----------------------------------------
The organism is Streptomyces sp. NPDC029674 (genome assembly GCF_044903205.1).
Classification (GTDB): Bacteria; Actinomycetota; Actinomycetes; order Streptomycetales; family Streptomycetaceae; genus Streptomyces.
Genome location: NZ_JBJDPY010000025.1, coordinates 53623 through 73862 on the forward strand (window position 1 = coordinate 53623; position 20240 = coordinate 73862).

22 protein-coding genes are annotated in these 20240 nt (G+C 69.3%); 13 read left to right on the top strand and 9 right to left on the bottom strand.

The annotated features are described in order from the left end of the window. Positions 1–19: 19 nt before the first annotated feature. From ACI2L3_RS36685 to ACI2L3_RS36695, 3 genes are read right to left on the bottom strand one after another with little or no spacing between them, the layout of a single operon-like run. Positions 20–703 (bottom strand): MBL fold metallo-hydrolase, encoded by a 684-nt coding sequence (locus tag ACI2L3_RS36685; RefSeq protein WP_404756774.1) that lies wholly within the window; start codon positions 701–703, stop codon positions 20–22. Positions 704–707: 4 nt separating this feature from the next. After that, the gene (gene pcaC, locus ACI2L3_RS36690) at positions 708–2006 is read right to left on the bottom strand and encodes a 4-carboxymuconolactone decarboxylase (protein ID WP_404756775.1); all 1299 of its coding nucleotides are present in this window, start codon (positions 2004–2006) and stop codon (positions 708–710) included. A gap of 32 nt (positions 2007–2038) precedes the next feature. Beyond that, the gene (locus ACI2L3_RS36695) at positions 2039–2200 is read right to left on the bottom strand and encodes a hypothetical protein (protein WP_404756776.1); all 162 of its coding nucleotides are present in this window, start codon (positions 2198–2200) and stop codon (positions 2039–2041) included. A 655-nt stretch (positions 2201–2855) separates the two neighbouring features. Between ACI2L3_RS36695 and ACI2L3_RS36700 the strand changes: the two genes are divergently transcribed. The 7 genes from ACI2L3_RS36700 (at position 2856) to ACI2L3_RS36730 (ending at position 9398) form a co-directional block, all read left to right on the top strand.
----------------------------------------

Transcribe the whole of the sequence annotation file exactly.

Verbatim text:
The organism is Streptomyces sp. NPDC029674 (genome assembly GCF_044903205.1).
Classification (GTDB): Bacteria; Actinomycetota; Actinomycetes; order Streptomycetales; family Streptomycetaceae; genus Streptomyces.
Genome location: NZ_JBJDPY010000025.1, coordinates 53623 through 73862 on the forward strand (window position 1 = coordinate 53623; position 20240 = coordinate 73862).

22 protein-coding genes are annotated in these 20240 nt (G+C 69.3%); 13 read left to right on the top strand and 9 right to left on the bottom strand.

The annotated features are described in order from the left end of the window. Positions 1–19: 19 nt before the first annotated feature. From ACI2L3_RS36685 to ACI2L3_RS36695, 3 genes are read right to left on the bottom strand one after another with little or no spacing between them, the layout of a single operon-like run. Positions 20–703 (bottom strand): MBL fold metallo-hydrolase, encoded by a 684-nt coding sequence (locus tag ACI2L3_RS36685; RefSeq protein WP_404756774.1) that lies wholly within the window; start codon positions 701–703, stop codon positions 20–22. Positions 704–707: 4 nt separating this feature from the next. After that, the gene (gene pcaC, locus ACI2L3_RS36690) at positions 708–2006 is read right to left on the bottom strand and encodes a 4-carboxymuconolactone decarboxylase (protein ID WP_404756775.1); all 1299 of its coding nucleotides are present in this window, start codon (positions 2004–2006) and stop codon (positions 708–710) included. A gap of 32 nt (positions 2007–2038) precedes the next feature. Beyond that, the gene (locus ACI2L3_RS36695) at positions 2039–2200 is read right to left on the bottom strand and encodes a hypothetical protein (protein WP_404756776.1); all 162 of its coding nucleotides are present in this window, start codon (positions 2198–2200) and stop codon (positions 2039–2041) included. A 655-nt stretch (positions 2201–2855) separates the two neighbouring features. Between ACI2L3_RS36695 and ACI2L3_RS36700 the strand changes: the two genes are divergently transcribed. The 7 genes from ACI2L3_RS36700 (at position 2856) to ACI2L3_RS36730 (ending at position 9398) form a co-directional block, all read left to right on the top strand.